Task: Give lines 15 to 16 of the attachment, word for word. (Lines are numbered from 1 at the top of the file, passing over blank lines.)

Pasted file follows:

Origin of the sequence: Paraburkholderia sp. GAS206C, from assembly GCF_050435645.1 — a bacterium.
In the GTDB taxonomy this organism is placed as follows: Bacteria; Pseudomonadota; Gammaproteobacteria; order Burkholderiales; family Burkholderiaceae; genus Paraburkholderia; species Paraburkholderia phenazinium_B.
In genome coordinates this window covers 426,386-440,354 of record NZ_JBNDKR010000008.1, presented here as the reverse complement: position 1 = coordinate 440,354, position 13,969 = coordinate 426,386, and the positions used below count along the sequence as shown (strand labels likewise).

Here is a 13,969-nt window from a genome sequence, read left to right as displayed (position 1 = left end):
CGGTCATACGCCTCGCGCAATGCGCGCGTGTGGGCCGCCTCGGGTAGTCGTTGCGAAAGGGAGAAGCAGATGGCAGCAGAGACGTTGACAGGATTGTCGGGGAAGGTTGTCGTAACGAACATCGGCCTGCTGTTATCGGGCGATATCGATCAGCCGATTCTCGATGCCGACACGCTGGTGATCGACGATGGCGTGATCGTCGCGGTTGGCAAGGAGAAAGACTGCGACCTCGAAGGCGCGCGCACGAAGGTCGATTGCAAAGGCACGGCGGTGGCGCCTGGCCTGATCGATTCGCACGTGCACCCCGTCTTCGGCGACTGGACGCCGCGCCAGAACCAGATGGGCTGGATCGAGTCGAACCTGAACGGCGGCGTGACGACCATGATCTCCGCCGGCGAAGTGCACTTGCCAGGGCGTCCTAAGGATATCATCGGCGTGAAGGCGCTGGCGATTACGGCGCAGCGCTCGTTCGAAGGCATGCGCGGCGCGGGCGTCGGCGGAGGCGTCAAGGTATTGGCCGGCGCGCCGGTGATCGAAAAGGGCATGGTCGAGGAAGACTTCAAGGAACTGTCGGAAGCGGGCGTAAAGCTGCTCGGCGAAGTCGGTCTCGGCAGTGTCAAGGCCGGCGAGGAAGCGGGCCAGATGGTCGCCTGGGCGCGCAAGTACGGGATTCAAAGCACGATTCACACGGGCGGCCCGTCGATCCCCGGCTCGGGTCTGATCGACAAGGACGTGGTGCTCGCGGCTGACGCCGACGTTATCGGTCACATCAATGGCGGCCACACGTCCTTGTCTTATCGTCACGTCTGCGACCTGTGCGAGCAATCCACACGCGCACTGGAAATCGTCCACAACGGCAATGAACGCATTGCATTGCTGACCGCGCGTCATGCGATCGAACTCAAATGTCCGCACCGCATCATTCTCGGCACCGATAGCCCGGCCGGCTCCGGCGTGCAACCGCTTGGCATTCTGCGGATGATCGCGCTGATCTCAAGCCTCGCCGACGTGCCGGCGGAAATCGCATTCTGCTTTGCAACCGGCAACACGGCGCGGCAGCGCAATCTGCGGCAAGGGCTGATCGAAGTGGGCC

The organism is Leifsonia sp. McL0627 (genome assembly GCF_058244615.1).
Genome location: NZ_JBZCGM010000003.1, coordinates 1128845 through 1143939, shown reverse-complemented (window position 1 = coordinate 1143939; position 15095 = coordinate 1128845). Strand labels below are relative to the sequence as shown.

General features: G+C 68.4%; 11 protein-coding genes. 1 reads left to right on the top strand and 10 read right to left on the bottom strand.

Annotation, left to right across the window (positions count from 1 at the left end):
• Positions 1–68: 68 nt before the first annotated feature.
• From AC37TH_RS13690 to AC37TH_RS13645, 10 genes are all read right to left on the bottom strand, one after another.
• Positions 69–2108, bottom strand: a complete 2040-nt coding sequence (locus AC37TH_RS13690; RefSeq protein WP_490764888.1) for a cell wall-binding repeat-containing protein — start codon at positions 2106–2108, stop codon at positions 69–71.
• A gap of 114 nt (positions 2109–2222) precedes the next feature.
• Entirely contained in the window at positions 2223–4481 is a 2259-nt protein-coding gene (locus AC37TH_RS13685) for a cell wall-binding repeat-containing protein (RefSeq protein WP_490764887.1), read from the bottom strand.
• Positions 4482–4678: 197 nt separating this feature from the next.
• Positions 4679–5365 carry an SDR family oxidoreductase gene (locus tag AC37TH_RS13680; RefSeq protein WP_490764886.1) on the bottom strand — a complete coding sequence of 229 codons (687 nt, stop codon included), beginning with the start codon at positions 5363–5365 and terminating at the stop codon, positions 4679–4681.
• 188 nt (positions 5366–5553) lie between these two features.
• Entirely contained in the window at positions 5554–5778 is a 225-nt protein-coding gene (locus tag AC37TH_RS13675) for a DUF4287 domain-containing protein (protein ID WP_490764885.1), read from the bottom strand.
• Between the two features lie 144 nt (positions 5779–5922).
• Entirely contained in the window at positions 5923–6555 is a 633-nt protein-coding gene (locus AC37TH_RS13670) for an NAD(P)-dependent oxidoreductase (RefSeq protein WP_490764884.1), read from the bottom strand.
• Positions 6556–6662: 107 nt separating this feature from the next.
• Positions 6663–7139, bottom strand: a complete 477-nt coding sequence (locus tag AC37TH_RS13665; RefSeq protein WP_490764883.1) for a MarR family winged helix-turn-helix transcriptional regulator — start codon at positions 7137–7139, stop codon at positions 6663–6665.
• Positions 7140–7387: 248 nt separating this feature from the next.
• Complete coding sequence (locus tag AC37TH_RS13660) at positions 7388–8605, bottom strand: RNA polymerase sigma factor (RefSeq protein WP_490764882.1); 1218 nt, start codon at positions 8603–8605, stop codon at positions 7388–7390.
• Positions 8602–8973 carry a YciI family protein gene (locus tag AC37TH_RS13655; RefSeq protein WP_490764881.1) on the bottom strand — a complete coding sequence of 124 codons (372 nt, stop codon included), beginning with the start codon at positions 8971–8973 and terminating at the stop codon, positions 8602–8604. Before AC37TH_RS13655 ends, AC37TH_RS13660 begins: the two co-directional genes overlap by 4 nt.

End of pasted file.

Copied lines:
• Positions 4482–4678: 197 nt separating this feature from the next.
• Positions 4679–5365 carry an SDR family oxidoreductase gene (locus tag AC37TH_RS13680; RefSeq protein WP_490764886.1) on the bottom strand — a complete coding sequence of 229 codons (687 nt, stop codon included), beginning with the start codon at positions 5363–5365 and terminating at the stop codon, positions 4679–4681.